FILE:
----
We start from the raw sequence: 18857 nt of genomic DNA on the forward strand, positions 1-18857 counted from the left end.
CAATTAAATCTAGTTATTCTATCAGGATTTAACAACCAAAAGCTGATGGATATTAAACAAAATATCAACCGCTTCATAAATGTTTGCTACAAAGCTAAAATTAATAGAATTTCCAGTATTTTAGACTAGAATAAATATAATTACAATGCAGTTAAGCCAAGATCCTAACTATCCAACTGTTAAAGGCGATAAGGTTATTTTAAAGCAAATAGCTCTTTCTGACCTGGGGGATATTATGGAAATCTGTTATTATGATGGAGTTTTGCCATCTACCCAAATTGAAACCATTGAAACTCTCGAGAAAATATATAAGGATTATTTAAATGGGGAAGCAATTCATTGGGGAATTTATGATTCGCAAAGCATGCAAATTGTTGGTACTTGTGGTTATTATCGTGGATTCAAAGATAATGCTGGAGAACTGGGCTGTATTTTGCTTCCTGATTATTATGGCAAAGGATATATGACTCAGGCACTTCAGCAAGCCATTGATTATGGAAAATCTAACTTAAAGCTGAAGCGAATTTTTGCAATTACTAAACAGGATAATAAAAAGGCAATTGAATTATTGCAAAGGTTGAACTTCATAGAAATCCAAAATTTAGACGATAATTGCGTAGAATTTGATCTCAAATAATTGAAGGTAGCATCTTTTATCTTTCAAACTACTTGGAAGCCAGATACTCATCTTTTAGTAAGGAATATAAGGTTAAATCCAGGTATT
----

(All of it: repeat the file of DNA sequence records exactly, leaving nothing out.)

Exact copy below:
We start from the raw sequence: 18857 nt of genomic DNA on the forward strand, positions 1-18857 counted from the left end.
CAATTAAATCTAGTTATTCTATCAGGATTTAACAACCAAAAGCTGATGGATATTAAACAAAATATCAACCGCTTCATAAATGTTTGCTACAAAGCTAAAATTAATAGAATTTCCAGTATTTTAGACTAGAATAAATATAATTACAATGCAGTTAAGCCAAGATCCTAACTATCCAACTGTTAAAGGCGATAAGGTTATTTTAAAGCAAATAGCTCTTTCTGACCTGGGGGATATTATGGAAATCTGTTATTATGATGGAGTTTTGCCATCTACCCAAATTGAAACCATTGAAACTCTCGAGAAAATATATAAGGATTATTTAAATGGGGAAGCAATTCATTGGGGAATTTATGATTCGCAAAGCATGCAAATTGTTGGTACTTGTGGTTATTATCGTGGATTCAAAGATAATGCTGGAGAACTGGGCTGTATTTTGCTTCCTGATTATTATGGCAAAGGATATATGACTCAGGCACTTCAGCAAGCCATTGATTATGGAAAATCTAACTTAAAGCTGAAGCGAATTTTTGCAATTACTAAACAGGATAATAAAAAGGCAATTGAATTATTGCAAAGGTTGAACTTCATAGAAATCCAAAATTTAGACGATAATTGCGTAGAATTTGATCTCAAATAATTGAAGGTAGCATCTTTTATCTTTCAAACTACTTGGAAGCCAGATACTCATCTTTTAGTAAGGAATATAAGGTTAAATCCAGGTATT